WHEN IT COMES TO filing your taxes, the last expense you may want to pay is a fee to file your return.
The good news is this: Nearly anyone can file taxes for free if they’re willing to use certain products and systems. When it comes to which free tax-filing product is the best for you, “it really depends on your specific situation,” says Eric Roebuck, lead product manager for H&R Block. Taxpayers should review their options and select the best match for their filing situation, the complexity of their tax return and their adjusted gross income.
Here’s how to file your taxes for free:
- Visit the Free File Alliance.
- Use free fillable online forms.
- Use the software providers’ own free forms.
- Check out the MyFreeTaxes initiative.
- Explore Military OneSource.
- Find help in the community.
- Consider your state return.
Read on for more information on each strategy.
Visit the Free File Alliance
The Free File Alliance is a nonprofit group of tax software providers who partner with the Internal Revenue Service to process federal returns for free. About 100 million people, or 70 percent of American taxpayers, are eligible for Free File, says Tim Hugo, executive director of the Free File Alliance. “It’s safe, it’s free and it’s easy,” Hugo says. To take advantage of the services, head to the homepage for the Free File Alliance. Tax software providers partnered with the Free File Alliance include:
- H&R Block’s Free File
- TurboTax Free File Program
- FreeTax Returns.com (website: freetaxes.free1040taxreturn.com)
- FreeTaxUSA IRS Free File Edition
- TaxAct Free File
- eSmart Free File Edition
- 1040.com Free File Edition
- Online Taxes at OLT.com
To qualify to use the software programs offered, filers must have an adjusted gross income below $66,000 in 2018. Take note that some of the software partners have more stringent requirements. For example, the Turbo Tax Free File Program requires an AGI of less than $34,000, with a few exceptions.
Take note that even filers with complex tax situations can use the Free File Program, which requires the software providers to offer 34 core forms, including the form 1040, Schedule A for itemized deductions, Schedule D for investment gains and losses and other specialized tax paperwork.
Hugo stresses that users of Free File should enter through the IRS portal to ensure they’re getting the truly free IRS-partnered product.
Use Free Fillable Online Forms
Those earning more than $66,000 may file for free through the Free File alliance via fillable online forms, which resemble paper forms, Hugo says. These forms won’t have the same user-friendly format that the software providers offer, but they are an option for higher-income filers who are comfortable without all the bells and whistles.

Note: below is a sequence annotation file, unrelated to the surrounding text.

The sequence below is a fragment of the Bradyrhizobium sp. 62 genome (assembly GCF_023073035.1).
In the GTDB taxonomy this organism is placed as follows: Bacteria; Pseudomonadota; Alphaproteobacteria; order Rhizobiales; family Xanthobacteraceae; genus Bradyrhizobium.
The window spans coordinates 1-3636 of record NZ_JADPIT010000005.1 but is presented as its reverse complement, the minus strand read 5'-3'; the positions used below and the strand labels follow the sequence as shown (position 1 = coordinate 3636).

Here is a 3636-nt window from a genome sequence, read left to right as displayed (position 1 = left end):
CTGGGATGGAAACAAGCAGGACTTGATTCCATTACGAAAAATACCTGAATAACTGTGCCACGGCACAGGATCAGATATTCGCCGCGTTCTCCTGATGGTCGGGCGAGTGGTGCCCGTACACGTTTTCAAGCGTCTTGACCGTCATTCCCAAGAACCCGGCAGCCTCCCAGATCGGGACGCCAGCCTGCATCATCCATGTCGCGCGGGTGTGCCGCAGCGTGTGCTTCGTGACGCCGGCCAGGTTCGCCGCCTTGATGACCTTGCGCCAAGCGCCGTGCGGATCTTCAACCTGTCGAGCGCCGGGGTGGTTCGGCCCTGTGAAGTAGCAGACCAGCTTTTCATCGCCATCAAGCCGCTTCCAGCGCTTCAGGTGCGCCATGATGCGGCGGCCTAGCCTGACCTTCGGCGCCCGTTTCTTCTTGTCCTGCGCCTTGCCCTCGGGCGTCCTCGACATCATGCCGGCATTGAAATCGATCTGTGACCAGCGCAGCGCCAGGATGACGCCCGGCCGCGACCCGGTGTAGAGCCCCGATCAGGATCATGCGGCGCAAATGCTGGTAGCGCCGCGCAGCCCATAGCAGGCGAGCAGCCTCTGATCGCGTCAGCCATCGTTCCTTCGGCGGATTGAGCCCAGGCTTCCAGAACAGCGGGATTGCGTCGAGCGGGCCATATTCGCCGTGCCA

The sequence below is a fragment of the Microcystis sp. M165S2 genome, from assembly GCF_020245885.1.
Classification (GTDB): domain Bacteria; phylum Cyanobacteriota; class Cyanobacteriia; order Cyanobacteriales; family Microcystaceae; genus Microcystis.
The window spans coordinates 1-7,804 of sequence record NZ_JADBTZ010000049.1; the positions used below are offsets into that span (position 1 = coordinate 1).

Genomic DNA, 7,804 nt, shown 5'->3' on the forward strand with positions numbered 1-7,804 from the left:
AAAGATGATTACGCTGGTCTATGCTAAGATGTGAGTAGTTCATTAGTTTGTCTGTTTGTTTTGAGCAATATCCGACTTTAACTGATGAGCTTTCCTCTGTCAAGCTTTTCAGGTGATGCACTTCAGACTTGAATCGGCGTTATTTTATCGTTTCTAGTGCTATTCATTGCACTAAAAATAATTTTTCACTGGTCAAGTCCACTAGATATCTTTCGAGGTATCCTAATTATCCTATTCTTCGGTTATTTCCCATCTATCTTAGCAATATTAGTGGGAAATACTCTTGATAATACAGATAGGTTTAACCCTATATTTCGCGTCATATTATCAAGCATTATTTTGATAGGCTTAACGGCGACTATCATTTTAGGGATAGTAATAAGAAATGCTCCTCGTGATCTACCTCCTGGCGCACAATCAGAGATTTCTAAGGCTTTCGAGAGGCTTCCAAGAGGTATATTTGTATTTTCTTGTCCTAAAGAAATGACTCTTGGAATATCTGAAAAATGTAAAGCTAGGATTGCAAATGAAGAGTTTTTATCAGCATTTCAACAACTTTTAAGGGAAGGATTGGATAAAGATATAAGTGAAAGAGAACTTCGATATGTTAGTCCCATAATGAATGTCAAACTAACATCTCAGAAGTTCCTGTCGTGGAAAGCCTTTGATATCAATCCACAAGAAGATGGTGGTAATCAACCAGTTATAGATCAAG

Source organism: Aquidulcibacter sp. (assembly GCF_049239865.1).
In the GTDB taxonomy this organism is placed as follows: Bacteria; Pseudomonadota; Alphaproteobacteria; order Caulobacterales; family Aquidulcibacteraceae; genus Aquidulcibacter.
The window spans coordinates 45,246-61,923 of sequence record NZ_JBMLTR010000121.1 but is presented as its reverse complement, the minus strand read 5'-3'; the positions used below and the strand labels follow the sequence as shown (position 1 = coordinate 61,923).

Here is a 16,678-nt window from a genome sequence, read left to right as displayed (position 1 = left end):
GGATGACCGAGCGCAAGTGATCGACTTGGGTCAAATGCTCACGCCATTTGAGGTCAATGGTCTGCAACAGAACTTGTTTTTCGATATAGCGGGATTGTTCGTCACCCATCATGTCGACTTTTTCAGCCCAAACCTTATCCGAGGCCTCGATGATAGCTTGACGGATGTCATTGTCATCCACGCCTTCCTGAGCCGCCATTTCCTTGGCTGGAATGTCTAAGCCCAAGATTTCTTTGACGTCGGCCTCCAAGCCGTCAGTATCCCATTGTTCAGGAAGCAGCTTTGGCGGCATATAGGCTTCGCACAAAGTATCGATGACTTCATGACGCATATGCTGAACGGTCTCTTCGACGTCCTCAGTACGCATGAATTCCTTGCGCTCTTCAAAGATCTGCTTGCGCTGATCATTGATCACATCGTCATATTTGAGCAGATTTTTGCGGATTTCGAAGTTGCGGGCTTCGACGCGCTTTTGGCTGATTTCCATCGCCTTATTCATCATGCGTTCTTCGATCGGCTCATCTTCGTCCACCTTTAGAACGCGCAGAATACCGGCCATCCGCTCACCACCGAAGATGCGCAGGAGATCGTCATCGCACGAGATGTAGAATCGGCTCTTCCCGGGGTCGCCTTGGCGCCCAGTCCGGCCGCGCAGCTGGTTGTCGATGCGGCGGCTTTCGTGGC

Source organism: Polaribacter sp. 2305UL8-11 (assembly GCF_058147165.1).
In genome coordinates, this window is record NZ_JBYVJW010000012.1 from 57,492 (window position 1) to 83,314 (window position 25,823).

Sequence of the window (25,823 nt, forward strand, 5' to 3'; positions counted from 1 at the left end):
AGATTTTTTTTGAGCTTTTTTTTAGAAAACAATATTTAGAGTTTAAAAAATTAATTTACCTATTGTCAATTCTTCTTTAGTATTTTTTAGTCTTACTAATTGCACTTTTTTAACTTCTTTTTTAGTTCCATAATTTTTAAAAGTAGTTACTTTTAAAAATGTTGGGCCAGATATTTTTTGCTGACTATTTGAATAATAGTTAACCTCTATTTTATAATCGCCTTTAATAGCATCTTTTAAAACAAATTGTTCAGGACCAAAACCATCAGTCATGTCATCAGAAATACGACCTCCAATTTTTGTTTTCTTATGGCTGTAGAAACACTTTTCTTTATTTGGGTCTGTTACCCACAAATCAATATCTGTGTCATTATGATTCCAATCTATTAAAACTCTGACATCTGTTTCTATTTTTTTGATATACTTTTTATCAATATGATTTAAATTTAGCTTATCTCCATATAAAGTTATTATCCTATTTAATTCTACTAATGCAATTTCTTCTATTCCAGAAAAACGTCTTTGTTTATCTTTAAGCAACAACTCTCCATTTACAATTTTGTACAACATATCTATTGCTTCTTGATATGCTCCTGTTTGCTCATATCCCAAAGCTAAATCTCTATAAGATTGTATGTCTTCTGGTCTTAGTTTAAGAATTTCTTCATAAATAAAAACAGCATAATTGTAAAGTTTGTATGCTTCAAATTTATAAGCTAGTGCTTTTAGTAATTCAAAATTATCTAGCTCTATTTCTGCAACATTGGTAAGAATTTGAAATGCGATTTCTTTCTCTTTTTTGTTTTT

Use the Software Providers’ Own Free Forms
Tax providers also may offer their own free tax software products. For example, taxpayers can file through the TurboTax Free Edition for simple tax federal returns. H&R Block’s Online Free Product also offers free returns for eligible filers. TaxAct has a Free Edition for “no-frills federal filing.”
Instead of being reserved for filers with low adjusted gross incomes, these free products are generally tailored to filers who have simple tax-filing situations. If you need to use a range of forms and to claim various and complex deductions, you may not qualify. State returns may also be included as part of the free product.
Additionally, unlike the Free File Alliance, individual software providers may hawk upsells and upgrades for a fee.
When opting to choose a free software provider, do your research, says Mark Jaeger, director of tax development at tax software company TaxAct. In exchange for free filing, you may be offering up personal data or allowing the product-makers to use your information for other purposes. “Be careful and read the fine print about what it means to use their software,” Jaeger says. For TaxAct, the company doesn’t mind giving out free federal returns if it encourages people to opt to use TaxAct’s Marketplace, where they can use their refund to purchase gift cards and other offers, Jaeger says.
Check out the MyFreeTaxes Initiative
This partnership between H&R Block and United Way brings free filing for federal and state returns to taxpayers making less than $66,000. Users enter a secure H&R Block website, which handles the filing experience, and they can complete filing on a desktop or mobile device.
Explore Military OneSource
For qualified military personnel, Military OneSource offers free tax preparation software and addresses tax situations unique to those who have served in the military.
Find Help in the Community
There are a range of community programs that may help you file your taxes for free. For example, the Volunteer Income Tax Assistance and Tax Counseling for the Elderly programs offer free IRS-partnered tax help to low-income families and older Americans. Find resources near you through the IRS.gov website.
When using free tax resources, make sure that you watch out for scammers who are offering “free” help in order to steal your personal information or tax refund. Work with a group that’s affiliated with a legitimate backer, such as the IRS.
Consider Your State Return
Nearly two dozen states provide free state returns in partnership with the software companies that join with the Free File Alliance. “Many of the states have set up a state free file program, and they mimic or pattern it after the federal free file program,” Hugo says.
Your state may also have a custom tool, like a free fillable form, on its tax site that state filers can use at no charge, Jaeger says. Tax software providers may raise prices throughout tax season, Jaeger says, so if you want to get a free state return through a tax software program, aim to file your taxes early.